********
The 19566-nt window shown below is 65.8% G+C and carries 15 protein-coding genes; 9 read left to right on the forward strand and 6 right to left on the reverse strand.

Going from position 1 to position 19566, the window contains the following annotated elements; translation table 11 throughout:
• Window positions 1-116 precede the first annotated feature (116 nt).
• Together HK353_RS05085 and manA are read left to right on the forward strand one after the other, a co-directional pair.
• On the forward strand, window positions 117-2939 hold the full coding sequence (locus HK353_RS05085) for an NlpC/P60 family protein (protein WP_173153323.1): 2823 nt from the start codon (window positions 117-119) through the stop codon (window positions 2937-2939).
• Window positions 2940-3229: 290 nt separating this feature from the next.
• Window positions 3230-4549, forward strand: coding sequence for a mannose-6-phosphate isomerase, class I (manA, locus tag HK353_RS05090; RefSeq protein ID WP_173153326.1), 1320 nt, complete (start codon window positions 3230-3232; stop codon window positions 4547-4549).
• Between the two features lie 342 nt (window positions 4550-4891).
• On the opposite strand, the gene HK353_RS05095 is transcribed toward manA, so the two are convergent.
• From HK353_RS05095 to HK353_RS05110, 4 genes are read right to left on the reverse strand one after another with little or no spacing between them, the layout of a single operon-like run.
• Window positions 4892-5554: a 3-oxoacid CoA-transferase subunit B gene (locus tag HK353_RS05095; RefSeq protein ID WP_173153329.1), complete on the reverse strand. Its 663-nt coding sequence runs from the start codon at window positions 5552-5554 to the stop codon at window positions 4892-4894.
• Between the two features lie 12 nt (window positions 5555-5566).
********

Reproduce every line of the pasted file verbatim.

The 19566-nt window shown below is 65.8% G+C and carries 15 protein-coding genes; 9 read left to right on the forward strand and 6 right to left on the reverse strand.

Going from position 1 to position 19566, the window contains the following annotated elements; translation table 11 throughout:
• Window positions 1-116 precede the first annotated feature (116 nt).
• Together HK353_RS05085 and manA are read left to right on the forward strand one after the other, a co-directional pair.
• On the forward strand, window positions 117-2939 hold the full coding sequence (locus HK353_RS05085) for an NlpC/P60 family protein (protein WP_173153323.1): 2823 nt from the start codon (window positions 117-119) through the stop codon (window positions 2937-2939).
• Window positions 2940-3229: 290 nt separating this feature from the next.
• Window positions 3230-4549, forward strand: coding sequence for a mannose-6-phosphate isomerase, class I (manA, locus tag HK353_RS05090; RefSeq protein ID WP_173153326.1), 1320 nt, complete (start codon window positions 3230-3232; stop codon window positions 4547-4549).
• Between the two features lie 342 nt (window positions 4550-4891).
• On the opposite strand, the gene HK353_RS05095 is transcribed toward manA, so the two are convergent.
• From HK353_RS05095 to HK353_RS05110, 4 genes are read right to left on the reverse strand one after another with little or no spacing between them, the layout of a single operon-like run.
• Window positions 4892-5554: a 3-oxoacid CoA-transferase subunit B gene (locus tag HK353_RS05095; RefSeq protein ID WP_173153329.1), complete on the reverse strand. Its 663-nt coding sequence runs from the start codon at window positions 5552-5554 to the stop codon at window positions 4892-4894.
• Between the two features lie 12 nt (window positions 5555-5566).